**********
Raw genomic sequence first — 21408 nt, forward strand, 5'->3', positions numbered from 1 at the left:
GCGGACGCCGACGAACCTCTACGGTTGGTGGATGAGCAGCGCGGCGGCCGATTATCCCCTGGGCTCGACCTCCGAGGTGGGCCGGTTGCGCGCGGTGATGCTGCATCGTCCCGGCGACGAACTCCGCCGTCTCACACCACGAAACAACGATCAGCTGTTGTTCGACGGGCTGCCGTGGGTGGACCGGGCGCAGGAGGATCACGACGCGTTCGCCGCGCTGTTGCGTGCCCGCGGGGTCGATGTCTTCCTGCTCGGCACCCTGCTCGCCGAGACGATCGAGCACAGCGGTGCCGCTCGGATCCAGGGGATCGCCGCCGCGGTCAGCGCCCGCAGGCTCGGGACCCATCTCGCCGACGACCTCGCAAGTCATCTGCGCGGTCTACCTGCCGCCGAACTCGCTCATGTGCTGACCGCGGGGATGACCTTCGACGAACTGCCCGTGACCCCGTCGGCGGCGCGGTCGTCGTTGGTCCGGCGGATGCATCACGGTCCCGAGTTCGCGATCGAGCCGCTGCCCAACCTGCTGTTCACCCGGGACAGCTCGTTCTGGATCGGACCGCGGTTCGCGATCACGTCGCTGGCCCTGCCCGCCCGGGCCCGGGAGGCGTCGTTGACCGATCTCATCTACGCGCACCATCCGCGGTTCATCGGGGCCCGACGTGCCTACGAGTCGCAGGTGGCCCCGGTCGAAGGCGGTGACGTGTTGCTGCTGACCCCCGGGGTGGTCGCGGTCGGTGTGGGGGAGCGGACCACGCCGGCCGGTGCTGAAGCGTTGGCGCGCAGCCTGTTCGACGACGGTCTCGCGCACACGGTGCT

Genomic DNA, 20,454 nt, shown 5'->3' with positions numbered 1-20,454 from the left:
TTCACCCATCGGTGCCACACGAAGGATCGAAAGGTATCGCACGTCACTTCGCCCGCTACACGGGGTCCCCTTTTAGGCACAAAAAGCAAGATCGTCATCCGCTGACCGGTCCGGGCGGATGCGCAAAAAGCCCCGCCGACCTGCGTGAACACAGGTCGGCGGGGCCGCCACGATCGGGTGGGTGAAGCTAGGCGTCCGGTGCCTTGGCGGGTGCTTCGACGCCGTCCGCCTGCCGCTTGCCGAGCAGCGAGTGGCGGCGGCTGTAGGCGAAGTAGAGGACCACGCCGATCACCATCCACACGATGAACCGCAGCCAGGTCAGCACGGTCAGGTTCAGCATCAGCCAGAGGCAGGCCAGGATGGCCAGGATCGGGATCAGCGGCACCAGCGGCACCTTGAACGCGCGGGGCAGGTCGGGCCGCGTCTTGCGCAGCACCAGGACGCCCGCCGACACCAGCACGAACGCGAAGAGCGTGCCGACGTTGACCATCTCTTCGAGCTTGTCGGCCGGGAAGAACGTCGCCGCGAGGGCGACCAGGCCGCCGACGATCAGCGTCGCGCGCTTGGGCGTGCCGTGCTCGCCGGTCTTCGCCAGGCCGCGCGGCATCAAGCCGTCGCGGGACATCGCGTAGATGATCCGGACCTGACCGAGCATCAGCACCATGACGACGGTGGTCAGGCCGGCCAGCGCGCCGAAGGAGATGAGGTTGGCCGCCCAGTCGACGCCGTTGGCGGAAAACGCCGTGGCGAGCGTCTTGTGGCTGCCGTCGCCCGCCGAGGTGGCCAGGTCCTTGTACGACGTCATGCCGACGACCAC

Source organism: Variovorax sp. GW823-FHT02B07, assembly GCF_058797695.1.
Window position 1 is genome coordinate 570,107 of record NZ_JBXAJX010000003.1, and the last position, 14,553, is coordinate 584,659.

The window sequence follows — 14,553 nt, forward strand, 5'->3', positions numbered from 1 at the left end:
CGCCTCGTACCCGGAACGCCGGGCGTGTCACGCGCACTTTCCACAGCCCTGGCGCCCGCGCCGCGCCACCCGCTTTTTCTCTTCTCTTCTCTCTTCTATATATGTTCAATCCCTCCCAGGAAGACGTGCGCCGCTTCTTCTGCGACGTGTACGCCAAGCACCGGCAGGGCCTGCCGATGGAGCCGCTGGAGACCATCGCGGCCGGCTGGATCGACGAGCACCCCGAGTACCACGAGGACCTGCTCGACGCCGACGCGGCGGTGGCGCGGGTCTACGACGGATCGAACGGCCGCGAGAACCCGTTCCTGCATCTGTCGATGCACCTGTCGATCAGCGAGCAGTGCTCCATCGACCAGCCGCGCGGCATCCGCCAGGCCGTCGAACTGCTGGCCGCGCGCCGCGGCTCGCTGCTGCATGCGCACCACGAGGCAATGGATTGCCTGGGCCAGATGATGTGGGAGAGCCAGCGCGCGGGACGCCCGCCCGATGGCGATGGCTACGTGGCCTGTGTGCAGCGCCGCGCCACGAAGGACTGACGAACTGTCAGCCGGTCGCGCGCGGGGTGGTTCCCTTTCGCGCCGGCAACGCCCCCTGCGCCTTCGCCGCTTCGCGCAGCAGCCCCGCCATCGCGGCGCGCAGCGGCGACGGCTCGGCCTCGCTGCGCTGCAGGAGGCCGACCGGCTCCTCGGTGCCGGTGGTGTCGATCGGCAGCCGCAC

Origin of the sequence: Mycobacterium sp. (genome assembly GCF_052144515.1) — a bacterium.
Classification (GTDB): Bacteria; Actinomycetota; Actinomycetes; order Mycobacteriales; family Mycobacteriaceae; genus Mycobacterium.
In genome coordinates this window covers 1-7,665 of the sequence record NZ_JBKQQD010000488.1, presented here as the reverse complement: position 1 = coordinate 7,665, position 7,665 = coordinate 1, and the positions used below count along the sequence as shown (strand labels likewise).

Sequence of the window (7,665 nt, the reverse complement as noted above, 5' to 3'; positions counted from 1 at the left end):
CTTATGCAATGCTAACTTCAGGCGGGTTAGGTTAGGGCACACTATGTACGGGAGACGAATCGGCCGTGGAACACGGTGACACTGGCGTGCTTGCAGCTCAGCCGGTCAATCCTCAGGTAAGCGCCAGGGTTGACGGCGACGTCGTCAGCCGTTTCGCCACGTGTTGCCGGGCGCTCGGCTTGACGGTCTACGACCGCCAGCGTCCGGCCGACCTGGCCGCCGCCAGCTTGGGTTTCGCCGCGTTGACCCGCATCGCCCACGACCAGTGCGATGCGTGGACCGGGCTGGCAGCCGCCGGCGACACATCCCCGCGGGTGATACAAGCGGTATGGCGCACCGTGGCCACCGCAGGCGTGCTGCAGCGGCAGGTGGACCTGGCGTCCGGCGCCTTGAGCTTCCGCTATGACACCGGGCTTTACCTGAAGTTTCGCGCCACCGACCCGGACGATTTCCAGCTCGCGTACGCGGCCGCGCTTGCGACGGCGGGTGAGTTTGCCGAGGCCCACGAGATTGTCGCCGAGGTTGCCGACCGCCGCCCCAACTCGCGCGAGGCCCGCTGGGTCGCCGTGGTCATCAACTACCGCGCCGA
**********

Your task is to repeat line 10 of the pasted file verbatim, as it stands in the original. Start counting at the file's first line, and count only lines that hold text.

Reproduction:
Classification (GTDB): Bacteria; Actinomycetota; Actinomycetes; order Mycobacteriales; family Mycobacteriaceae; genus Mycobacterium.